Doctor Who in Review: Season Four, Episode #7 – The Unicorn and the Wasp

Rick Marshall

Rick Marshall was Online Managing Editor for ComicMix before joining MTV's SplashPage. Previously, he was Online Content Manager for Wizard Entertainment. He has written for several daily newspapers, alternative weekly newspapers, trade magazines and online media, and was named "Writer of the Year" by the New York Press Association in 2005.

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2 Responses

  1. Vinnie Bartilucci says:

    A wonderful episode, quite the treat for the literary minded among us who got the fun of trying to identify all the titles of the Christie books peppered amonsgst the story. There are over 20 novels alluded to in the story, from those explicitly mentioned like Murder on the Orient Express, to "The Silent Pool" where the climax of the story happens.

    This is Gareth Roberts’ second episode for Who (After a raft of Virgin adventures and Tardisodes), the first being The Shakespere Code. The two episodes have a common thread of The Doctor needing the help of a extraordinary mind of the past (namely William Shakespere and Agatha Christie) who could see things in a special and unique way to solve the problems of the issue. It’s an interesting idea, and it’s a common belief that certain genius minds are just plain built differently.

    "I’m wondering why they never had these problems with people thinking (Liz and The Doctor) were married all of the time."
    Primarily, they didn’t bicker the way he and Donna do. Old People like myself will remember a series of commercials to Polaroid cameras starring Mariette Hartley and James Garner. The way they bickered and snipped at each other, and had such chemistry, people assumed they were married in real life. When Mariette (with the kind assistance of her actual husband) got pregnant, she took to wearing a t-shirt that read "This is not James Garner’s baby".

    To simplifiy the Wiki page, "Cluedo" was the original British name for the boardgame, mainly as a pun on the game that the game’s board was based on, "Ludo". Ludo also served as the base for Parcheesi, and is a close cousin of the Parker Brothers game "Sorry". The hip-hop band Dream Warriors did a song about it, referring to it as "Ludi", which I believe a Southern malaprop.

    GUEST STAR ALERT – Felicity Kendal (Lady Clemency Eddison)is well known to Britcom fans as the female lead of "The Good Neighbors" (original British title "The Good Life") with Richard Briers, who’s also made a couple of appearances on Doctor Who and Torchwood.

    Christopher Benjamin, who played Colonel Hugh in this episode, was last seen on Doctor Who as Henry Gordon Jago in the Tom Baker episode "The Talons of Weng-Chiang". back in the day, Jago (and his fellow character Professor Litefoot) were so well received there was a rumor of a spinoff series featuring them as "Scientific detectives". Just in case you thought crazy rumors were solely the creation of the Internet Age.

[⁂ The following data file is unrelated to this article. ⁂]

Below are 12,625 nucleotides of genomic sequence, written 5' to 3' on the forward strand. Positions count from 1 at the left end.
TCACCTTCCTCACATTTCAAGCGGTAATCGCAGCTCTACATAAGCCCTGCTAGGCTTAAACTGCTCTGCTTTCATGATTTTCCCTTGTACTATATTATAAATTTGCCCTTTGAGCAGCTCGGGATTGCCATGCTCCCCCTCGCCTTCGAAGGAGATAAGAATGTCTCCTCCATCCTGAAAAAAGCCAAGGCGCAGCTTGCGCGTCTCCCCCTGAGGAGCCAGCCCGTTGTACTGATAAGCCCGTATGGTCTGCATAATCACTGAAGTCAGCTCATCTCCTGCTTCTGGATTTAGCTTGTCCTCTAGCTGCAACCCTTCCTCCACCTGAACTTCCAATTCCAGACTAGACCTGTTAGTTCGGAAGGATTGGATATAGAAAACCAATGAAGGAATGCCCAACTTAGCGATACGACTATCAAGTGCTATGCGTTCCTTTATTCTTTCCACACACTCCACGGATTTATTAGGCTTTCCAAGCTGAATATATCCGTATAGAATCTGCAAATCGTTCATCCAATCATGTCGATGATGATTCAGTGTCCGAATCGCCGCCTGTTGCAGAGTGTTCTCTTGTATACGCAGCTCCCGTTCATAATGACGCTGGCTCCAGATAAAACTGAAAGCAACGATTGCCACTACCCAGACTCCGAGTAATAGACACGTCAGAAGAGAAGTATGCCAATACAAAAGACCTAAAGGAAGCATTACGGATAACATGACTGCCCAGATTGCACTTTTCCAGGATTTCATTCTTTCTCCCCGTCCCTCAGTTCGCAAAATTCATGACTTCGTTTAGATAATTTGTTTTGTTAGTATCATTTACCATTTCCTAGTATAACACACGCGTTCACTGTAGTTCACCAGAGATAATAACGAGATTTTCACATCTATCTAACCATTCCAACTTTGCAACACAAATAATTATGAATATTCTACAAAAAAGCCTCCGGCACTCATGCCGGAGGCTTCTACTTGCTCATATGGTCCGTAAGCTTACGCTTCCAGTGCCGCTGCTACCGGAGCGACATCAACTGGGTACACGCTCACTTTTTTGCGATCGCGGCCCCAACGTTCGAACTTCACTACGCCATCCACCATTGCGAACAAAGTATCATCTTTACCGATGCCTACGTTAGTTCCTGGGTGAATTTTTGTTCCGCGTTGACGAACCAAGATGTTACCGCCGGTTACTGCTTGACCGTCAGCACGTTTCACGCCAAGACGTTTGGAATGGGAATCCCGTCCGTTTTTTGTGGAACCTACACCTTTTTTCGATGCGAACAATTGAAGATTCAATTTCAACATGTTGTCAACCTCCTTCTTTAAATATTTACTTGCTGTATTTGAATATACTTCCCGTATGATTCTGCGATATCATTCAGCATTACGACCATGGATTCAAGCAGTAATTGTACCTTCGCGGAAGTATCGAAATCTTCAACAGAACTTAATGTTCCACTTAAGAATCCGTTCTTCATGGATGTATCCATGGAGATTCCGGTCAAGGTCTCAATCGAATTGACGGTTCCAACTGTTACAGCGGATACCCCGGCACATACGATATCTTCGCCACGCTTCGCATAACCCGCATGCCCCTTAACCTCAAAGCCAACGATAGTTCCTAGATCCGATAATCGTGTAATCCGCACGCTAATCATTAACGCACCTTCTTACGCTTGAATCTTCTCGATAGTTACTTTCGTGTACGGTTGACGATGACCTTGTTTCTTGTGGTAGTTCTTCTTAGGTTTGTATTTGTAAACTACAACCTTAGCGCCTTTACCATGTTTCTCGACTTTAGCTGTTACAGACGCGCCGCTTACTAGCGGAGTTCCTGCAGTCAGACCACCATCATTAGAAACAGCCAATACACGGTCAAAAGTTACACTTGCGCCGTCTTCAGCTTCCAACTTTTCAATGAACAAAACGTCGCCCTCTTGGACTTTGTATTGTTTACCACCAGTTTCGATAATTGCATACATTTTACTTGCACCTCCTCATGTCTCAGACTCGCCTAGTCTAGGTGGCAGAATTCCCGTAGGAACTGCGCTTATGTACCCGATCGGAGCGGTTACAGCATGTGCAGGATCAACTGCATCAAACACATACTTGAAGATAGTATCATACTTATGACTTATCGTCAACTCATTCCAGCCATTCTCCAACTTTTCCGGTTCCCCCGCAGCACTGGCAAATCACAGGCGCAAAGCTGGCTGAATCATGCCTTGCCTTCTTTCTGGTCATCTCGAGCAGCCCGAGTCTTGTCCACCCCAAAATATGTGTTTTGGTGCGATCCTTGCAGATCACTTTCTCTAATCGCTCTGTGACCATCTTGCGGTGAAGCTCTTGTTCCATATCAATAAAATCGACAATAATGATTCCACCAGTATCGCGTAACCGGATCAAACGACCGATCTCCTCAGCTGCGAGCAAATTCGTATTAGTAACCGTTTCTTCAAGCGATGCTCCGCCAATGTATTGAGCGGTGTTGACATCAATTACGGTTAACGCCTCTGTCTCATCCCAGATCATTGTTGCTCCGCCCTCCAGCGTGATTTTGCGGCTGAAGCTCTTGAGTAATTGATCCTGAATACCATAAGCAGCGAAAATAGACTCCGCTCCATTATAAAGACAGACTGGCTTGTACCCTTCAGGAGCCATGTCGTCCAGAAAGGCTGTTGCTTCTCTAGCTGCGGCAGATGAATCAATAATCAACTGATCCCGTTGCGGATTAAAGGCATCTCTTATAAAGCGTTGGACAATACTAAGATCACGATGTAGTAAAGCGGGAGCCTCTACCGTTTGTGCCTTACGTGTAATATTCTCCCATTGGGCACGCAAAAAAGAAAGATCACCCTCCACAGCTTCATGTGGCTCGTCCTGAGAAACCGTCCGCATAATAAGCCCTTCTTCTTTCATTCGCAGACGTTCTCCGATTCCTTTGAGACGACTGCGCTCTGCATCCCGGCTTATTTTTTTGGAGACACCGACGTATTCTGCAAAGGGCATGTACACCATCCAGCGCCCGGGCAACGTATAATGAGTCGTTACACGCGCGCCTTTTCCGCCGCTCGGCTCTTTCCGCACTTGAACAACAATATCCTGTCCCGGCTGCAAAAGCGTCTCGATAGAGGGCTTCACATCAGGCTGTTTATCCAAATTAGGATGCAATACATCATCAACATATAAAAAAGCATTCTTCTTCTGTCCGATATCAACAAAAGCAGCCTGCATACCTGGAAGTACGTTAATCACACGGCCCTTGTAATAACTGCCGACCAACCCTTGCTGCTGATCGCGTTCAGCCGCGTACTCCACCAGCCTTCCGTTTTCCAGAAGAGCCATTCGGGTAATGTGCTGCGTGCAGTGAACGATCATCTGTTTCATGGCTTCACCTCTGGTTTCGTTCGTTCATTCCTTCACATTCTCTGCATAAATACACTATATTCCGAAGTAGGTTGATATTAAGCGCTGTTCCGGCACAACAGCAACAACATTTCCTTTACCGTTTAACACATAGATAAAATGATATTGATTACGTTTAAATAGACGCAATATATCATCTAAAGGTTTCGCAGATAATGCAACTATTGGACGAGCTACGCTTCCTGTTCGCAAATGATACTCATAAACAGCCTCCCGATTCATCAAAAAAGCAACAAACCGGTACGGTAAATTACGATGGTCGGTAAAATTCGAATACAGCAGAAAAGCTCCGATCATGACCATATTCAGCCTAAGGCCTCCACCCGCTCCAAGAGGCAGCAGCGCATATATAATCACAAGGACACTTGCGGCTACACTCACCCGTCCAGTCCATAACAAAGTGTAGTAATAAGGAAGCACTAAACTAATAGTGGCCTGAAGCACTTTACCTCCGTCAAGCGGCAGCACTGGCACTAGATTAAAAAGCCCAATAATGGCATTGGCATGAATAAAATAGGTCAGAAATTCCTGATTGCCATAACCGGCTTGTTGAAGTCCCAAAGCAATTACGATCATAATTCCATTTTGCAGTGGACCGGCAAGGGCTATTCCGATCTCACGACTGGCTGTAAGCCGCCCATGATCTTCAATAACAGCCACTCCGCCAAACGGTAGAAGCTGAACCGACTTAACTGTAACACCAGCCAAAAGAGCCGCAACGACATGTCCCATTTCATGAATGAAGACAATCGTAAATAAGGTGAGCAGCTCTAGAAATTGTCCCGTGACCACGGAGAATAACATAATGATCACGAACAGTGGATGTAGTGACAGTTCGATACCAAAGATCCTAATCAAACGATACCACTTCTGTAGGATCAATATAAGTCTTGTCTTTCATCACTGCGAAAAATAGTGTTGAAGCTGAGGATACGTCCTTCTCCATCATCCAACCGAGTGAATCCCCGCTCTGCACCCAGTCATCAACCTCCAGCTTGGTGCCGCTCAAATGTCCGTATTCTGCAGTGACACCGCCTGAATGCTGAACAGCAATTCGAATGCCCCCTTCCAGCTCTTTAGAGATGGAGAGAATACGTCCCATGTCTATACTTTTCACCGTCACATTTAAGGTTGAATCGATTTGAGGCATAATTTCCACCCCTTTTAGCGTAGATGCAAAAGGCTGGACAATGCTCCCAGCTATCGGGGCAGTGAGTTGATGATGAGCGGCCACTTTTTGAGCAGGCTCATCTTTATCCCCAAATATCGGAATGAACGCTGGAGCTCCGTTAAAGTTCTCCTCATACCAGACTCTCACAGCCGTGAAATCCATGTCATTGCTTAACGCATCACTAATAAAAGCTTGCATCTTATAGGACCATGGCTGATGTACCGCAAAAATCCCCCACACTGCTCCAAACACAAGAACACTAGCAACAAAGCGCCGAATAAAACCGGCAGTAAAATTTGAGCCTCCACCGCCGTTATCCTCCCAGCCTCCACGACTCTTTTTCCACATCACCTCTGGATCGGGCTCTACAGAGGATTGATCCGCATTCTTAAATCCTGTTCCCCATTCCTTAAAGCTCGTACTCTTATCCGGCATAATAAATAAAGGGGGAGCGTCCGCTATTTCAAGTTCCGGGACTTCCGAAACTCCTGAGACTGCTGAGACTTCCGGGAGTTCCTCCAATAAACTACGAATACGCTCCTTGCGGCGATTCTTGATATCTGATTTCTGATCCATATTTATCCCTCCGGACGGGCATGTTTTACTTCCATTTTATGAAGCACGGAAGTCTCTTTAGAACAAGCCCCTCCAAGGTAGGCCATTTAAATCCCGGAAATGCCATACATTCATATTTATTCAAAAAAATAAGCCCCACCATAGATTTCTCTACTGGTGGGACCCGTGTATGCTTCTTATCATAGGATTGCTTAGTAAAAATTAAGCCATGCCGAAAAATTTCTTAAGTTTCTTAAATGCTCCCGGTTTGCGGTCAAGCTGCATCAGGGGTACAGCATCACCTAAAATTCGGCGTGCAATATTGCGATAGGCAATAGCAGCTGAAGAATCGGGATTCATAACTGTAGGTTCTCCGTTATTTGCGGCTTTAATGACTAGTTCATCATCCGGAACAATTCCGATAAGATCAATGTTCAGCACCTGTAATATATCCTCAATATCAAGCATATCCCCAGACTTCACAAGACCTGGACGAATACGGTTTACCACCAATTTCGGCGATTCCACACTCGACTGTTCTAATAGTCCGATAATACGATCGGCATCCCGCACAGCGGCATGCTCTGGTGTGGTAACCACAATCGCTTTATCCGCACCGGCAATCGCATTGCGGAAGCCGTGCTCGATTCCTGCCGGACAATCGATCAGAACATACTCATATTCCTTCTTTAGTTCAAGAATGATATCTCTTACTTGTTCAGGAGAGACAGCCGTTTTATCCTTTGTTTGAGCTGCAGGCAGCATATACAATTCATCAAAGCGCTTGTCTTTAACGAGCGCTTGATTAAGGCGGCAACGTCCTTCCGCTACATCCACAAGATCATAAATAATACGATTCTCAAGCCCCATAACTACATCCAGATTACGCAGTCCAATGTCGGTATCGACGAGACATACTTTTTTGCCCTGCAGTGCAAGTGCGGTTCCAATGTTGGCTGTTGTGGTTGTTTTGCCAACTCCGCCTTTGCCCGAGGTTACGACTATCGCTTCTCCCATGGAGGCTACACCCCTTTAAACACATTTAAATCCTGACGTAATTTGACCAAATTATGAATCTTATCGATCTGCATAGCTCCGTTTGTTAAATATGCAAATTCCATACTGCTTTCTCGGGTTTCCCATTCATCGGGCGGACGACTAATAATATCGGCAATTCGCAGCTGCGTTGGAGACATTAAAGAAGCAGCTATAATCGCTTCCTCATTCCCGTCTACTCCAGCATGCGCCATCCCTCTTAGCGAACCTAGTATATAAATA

My personal favorite use of Agatha Christie in a Sci-Fi show was on Red Dwarf. Holly (Norman Lovett), the ship’s computer has had millions of years alone, has read every book in the history of history itself (With the exception of "Football’s a Funny Game" by Jimmy Greaves), and as such is bored to tears. He asks Dave Lister (Craig Charles) to erase all the Agatha Christie novels from his memory so he can read them again. Dave types a few commands and says "Right, I’ve done it"
    "Done what?"
    "Erased all references to Agatha Christie."
    "Who’s that then?"
    Holly spends the rest of the episode devouring the novels. Caught reading Orient Express, he confides "You ask me, I think they all did it."

  2. Neil Ottenstein says:

    Another fun episode. There were loads of interesting bits in the commentary with writer Gareth Roberts, director Graeme Harper, and actor Tom Goodman-Hill (Reverend Golightly). They mention (as Vinnie does above) that there are loads of Agatha Christie book titles throughout the episode. They were trying to put in as many as possible and they pointed out a few during the commentary at various places. David Tennant's father has a cameo as the footman (seen about 5 minutes into the episode).They moved Agatha Christie's disappearance from December to the summer. They mention a few Brideshead Revisited references as well. The Doctor's flashback was the first shot filmed for this series. The magnifying glass was Russell T. Davies' idea. There was originally a framing sequence of Agatha Christie on her death bed which was removed and may find its way onto the DVD. Gareth Roberts says that he took the poisoning scene from one he wrote in a 9th Doctor DWM comic strip. Tom Goodman-Hill said that the two lads playing the burglars had no idea of what he was going to do and his buzzing scared them. He adds that it was "really hard work – a big suit and I had to learn to fly" joking about becoming a wasp (which really was CGI). I believe they say that they used helicopter sound samples for the wasp. In an early draft they had the dead body of Reverend Golightly float to the top of the lake, but they realized that this body might be more noticeable than Agatha Christie's disappearance so they removed it. Russell T. Davies came up with the use of book cover at the end. The director said wrt to the working environment that it was one of the happiest episodes.As mentioned before, you can get the commentaries from iTunes, though they appear just the week they are aired in England, so you get them in advance and need to save them until they appear in the US.